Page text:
23. There are three principal reasons to hold that there is no fundamental right of citizens to carry on trade or to do business in liquor. First, there is the police power of the State to enforce public morality to prohibit trades in noxious or dangerous goods. Second, there is power of the State to enforce an absolute prohibition of manufacture or sale of intoxicating liquor. Article 47 states that the State shall endeavour to bring about prohibition of the consumption except for medicinal purpose of intoxicating drinks and of drugs which are injurious to health. Third, the history of excise laws shows that the State has the exclusive right or privilege of manufacture or sale of liquor.
24. In Balsara's case (supra) this Court referred to Article 47 and said that the idea of prohibition was connected with public health. The challenge to a prohibition law under our Constitution was made under Article 14 and 19 in Balsam's case. This Court held that absolute prohibition of manufacture or sale of liquor is, permissible and the only exception can be for medicinal 'preparations. The concept of Inherent right of citizens to do business in liquor is antithetical to the power of the State to enforce prohibition laws in respect of liquor.
25. Das.. C. J. in State of Bombay v. R.M.D. Chamarbaugwalla : 1SCR874 said that gambling could hot be regarded as. Wads or business within the meaning of Article 19(1)(f) and (2) and Article 311. Inherently vicious 'activities cannot be treated as entitling citizens to do business or trade in such activities. -No one can deal in counterfeit coins or currency notes. Das, C. J. held that activities, which are criminal, or dealing in articles or goods which are res extra commercium could not have been intended to be permitted by Article 19(1)(f) and (g) relating to fundamental rights to trade or business.
26. In our country the history of excise shows that the regulations issued between 1790-1800 prohibited manufacture or sale of liquors without a licence from a Collector. In 1808 a regulation was introduced in the Madras Presidency which provided that the exclusive privilege of manufacturing and selling arrack should be farmed in each district. In 1820 the law was amended to authorise the treatment of toddy and other fermented liquors in the same way as spirits by allowing Collectors to retain the manufacture and sale under direct management if deemed preferable to farming. In 1884 a Committee was appointed to investigate the excise system. The recommendations of the Committee were adopted. Under the new system the monopoly of manufacture was let separately from that of sale. The former was granted on condition of payment of a fixed duty per gallon. The right of sale was given on payment of a fee per shop or a number of shops, or on payment of a fee determined by auction. In the Bombay Presidency the monopoly of the retail sale of spirits and the right to purchase spirits was farmed. In 1857 the Government declared its future policy to be the letting by auction of each shop, with its still, separately. In 1870-71 a change was made. The rule at that time was that the Collector would fix the number and locality of the different shops and determine their letting value according to the advantages possessed by each. It was not intended that they should, as a rule, be put up to public competition; but competition might be resorted to by the Collector and taken into account in determining the sum at which each would be leased. This rule remained in force for many years. The practice of putting the shops up to auction was, thereafter followed. The history of excise administration in our country before the Independence shows that there was originally the farming system and thereafter the central distillery system for manufacture. The retail sale was by auction of the right and privilege of sale. The Government of India appointed an Excise Committee in 1905. The measures recommended by the Committee were the advances of taxation, the concentration of distillation, the extended adoption of the contract distillery system. The Committee suggested among other things the replacement of the then existing excise law by fresh legislation on the lines of the Madras Abkari Act. (See Dr. Pramatha Nath Banerjee: History of Indian Taxation p. 470 seq.).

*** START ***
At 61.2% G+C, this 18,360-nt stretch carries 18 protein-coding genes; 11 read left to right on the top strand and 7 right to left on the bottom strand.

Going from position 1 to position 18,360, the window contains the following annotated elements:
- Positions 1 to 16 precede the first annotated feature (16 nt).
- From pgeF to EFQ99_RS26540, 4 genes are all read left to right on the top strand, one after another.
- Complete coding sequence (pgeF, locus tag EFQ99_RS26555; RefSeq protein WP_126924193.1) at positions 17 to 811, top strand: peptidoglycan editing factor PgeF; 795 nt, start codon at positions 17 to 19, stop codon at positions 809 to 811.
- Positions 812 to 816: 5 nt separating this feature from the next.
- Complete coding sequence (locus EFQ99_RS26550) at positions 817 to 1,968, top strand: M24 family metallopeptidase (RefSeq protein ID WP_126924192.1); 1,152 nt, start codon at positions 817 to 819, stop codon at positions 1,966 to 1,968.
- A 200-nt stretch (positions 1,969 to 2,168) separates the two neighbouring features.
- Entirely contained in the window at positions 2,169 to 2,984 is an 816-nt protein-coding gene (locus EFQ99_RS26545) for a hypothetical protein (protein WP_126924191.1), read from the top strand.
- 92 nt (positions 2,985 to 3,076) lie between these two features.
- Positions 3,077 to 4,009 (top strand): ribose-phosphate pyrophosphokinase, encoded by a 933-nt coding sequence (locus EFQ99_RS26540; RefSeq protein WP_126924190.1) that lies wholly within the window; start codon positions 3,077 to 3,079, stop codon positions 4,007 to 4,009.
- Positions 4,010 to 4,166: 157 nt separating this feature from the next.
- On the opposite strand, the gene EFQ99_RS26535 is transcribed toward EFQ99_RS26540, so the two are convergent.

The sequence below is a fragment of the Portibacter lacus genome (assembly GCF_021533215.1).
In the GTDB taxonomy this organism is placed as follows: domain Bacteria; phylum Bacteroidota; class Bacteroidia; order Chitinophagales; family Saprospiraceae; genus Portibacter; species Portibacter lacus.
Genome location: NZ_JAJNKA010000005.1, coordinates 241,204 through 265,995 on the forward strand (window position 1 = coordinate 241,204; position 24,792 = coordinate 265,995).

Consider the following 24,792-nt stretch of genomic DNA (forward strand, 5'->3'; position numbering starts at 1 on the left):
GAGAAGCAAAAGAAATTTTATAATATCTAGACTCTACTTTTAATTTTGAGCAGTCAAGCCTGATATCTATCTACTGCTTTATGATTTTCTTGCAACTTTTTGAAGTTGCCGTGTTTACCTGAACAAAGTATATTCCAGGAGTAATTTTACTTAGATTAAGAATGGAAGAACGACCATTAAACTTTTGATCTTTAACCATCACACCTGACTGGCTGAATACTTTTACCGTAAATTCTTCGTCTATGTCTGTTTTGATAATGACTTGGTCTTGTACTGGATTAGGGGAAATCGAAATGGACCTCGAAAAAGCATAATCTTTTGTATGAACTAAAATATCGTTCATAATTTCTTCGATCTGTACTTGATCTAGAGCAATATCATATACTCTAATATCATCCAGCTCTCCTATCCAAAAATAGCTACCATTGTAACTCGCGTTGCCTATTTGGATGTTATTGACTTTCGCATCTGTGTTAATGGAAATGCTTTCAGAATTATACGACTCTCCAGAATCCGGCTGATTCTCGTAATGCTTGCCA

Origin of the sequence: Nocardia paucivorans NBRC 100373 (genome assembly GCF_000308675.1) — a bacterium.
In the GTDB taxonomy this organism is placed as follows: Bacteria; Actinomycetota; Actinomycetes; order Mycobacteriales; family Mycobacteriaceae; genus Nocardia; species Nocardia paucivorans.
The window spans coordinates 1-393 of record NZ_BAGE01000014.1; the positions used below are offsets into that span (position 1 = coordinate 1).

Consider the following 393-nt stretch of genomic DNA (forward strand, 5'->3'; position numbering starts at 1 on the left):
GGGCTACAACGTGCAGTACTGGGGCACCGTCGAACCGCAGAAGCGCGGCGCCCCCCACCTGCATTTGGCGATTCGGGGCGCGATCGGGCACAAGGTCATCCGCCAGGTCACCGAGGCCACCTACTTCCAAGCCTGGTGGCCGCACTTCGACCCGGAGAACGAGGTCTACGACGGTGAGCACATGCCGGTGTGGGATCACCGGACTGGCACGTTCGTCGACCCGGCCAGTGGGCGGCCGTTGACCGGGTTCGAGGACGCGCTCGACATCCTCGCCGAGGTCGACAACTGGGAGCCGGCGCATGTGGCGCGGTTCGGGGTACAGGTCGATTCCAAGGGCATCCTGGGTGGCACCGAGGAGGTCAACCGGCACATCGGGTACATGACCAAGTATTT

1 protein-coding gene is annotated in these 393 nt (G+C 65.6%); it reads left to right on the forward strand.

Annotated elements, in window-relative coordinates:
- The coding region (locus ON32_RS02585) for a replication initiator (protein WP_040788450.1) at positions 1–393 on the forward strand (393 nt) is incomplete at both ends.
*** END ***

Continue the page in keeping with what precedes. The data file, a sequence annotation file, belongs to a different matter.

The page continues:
27. Reference may be made to the Taxation Enquiry Commissioner Report 1953-54 Vol. 3. At page 130 following there is a discussion of State excises. Among the major sources of revenue which are available to the State Government there is a duty on alcoholic liquors for human consumption. At page 132 of the Report it is stated that in addition to the excise duties, licence fees are charged for manufacture or sale of liquor or for tapping toddy trees etc. Similarly several fees like permit fees, vend fees, outstill duties are also levied. Manufacture or sale of liquor is forbidden except under licences which are generally granted buy auction to the highest bidders. The manufacture of country spirit is done in Government distilleries or under the direct supervision of the 'excise staff. All supplies are drawn from Government warehouses which ensures that the liquor is not more than of the prescribed strength. The licensed sellers have to sell the country spirit between fixed hours and at fixed selling rates. As in the case of country spirit, the right of tapping and selling toddy is also auctioned. In addition to the licence, in some States the licensee has to pay a tree tax to Government.